Eagle Rare v American Eagle
24th November 2020
This case relates to the infringement action brought by Sazerac Brands LLC, Sazerac Company Inc and Sazerac UK limited (collectively, “Sazerac”), the producer of a high end bourbon whiskey brand EAGLE RARE against its competitors, Halewood group companies including Liverpool Gin Distillery Limited, Halewood International Limited, Halewood International Brands Limited (collectively, “Halewood”), the producer of the bourbon whiskey brand, AMERICAN EAGLE.
EAGLE RARE is a well-established, high quality Kentucky straight bourbon whiskey made by Sazerac at the Buffalo Trace Distillery, Frankfort, Kentucky. It was first made in 2001 and is marketed in two expressions of the brand, a 10-year old version and a 17-year old version. The 10-year old is made only in limited quantities and is available in the UK only “on allocation” (i.e. the amount for sale in the UK depends on the amount released each year and allocated to the UK by Sazerac) and it is sold only in limited outlets in the UK. The 17-year old is very scarce indeed and much sought after by connoisseurs of aged bourbon. The recommended retail price (RRP) of the 10-year old is around £35 for a 70 cl bottle and the RRP of the 17-year old is in the region of £120 for a 70 cl bottle, when available at all in the UK.
AMERICAN EAGLE was conceived as a brand in June 2018. It is sold in three versions: a 4-year old, an 8-year old and a 12-year old version. Each is a Tennessee straight bourbon. The 12-year old was launched in late February 2019 at about £65 for a 70 cl bottle, though the price has since been reduced, and it was only released in small quantities. The 4-year old was released in September 2019 at around £25 a bottle, in larger quantities. The 8-year old version has only very recently been released, in limited quantities at around £40 a bottle. Both these prices have been reduced somewhat in recent times to promote the brand.
Sazerac is the proprietor of UK trade mark registration no. 1148476 filed in 1981 and EU trade mark no. 2597961 filed in 2002 for the mark EAGLE RARE in Class 33.
Halewood successfully applied to register AMERICAN EAGLE as a trade mark in the UK in June 2018 under UK trade mark no. 3319844. An application to register AMERICAN EAGLE in the EU was filed on 18 October 2018. This application was opposed by Sazerac and Halewood subsequently withdrew this application.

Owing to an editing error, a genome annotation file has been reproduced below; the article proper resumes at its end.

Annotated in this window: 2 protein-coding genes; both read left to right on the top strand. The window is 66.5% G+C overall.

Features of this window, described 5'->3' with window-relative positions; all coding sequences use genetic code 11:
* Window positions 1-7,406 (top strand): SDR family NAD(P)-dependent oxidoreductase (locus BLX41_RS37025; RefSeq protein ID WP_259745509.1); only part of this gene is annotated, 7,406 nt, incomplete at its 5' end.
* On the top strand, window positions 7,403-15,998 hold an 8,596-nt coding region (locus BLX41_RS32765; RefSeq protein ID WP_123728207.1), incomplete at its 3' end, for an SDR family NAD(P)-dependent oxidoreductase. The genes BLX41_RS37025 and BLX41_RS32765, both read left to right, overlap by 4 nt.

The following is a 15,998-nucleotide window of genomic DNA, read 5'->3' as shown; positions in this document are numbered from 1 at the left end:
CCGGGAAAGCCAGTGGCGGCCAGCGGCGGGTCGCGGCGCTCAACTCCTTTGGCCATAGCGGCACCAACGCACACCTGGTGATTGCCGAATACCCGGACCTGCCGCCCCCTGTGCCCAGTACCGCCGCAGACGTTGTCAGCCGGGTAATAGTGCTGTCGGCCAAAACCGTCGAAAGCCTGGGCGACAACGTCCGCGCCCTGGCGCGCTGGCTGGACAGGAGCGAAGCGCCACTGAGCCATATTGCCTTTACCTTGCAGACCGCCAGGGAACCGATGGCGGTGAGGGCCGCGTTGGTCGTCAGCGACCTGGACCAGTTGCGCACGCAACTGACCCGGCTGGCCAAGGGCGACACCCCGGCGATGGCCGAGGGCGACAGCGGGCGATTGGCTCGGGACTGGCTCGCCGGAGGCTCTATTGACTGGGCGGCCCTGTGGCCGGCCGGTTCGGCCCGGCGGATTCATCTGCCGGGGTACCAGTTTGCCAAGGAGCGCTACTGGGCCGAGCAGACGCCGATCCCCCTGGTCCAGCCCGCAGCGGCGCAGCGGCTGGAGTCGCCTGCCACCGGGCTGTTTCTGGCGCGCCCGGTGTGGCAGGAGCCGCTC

In addition to applying to invalidate Halewood UK TM no. 3319844, Sazerac also brought infringement proceedings in the High Court against Halewood.
The allegations of trade mark infringement are made on two separate grounds:
i) First, that the AMERICAN EAGLE sign is similar to the EAGLE RARE trade mark and is used in relation to identical goods, namely bourbon whiskey, and there is consequently a likelihood of confusion on the part of the UK and EU public. [Section 10(2) of the UK Trade Mark Act 1994 (the Act) and the corresponding article 9(2)(b) Regulation (EU) 2017/1001 of the European Parliament and of the Council on the European Trade Mark (the Regulation)];
ii) Second, that the sign AMERICAN EAGLE is similar to the trade mark EAGLE RARE, which has a reputation in the UK and in the EU, and the use of AMERICAN EAGLE takes unfair advantage of the distinctive character or repute of EAGLE RARE and/or is detrimental to its distinctive character. [Section 10(3) of the Act and the corresponding article 9(2)(c) of the Regulation]
Infringement under Section 10(2) of the Act and the corresponding article 9(2)(b) of the Regulation
Two main points considered in relation to a likelihood of confusion are ‘direct’ confusion and ‘indirect’ confusion. The Court held that the average bourbon whiskey consumer cares about the brand they are buying and that their knowledge is sufficient to mean that they would not assume that AMERICAN EAGLE and EAGLE RARE were the same product. However, the Court concluded that the same average consumer’s knowledge was insufficient to allow them to appreciate that AMERICAN EAGLE and EAGLE RARE were produced by different entities who were not economically connected.
Therefore, the Courts found that the average consumer would not mistakenly believe that the bourbon whiskey produced by Halewood is the same as Sazerac’s bourbon whisky. However, it is possible that the average consumer is likely to mistakenly believe that Halewood’s whiskey was produced by the same company or group, as Sazerac’s whiskey, which is an indirect confusion
Infringement under Section 10(3) of the Act and the corresponding article 9(2)(c) of the Regulation
Regarding unfair advantage, the Court acknowledged that Halewood might gain additional sales from being associated with the EAGLE RARE brand, due to its quality, reputation, and history. However, as Halewood was not actively intending to gain an advantage from that association and as Sazerac’s marketing budget was not very significant, Halewood could not be said to be “getting a free ride” or to be taking advantage of any significant financial investment made by the Sazerac. This is so despite Halewood being aware of the EAGLE RARE prior to launching its own brand as well as being reckless as to whether AMERICAN EAGLE would take advantage of EAGLE RARE.
However, as there exists a likelihood of indirect confusion, Halewood’s use of the AMERICAN EAGLE mark would cause detriment to the distinctive character of the EAGLE RARE brand.
This case highlights the importance of considering factors specific to the relevant market of the intended product when choosing a mark.
Author: Sri Dhevi Santhana Dass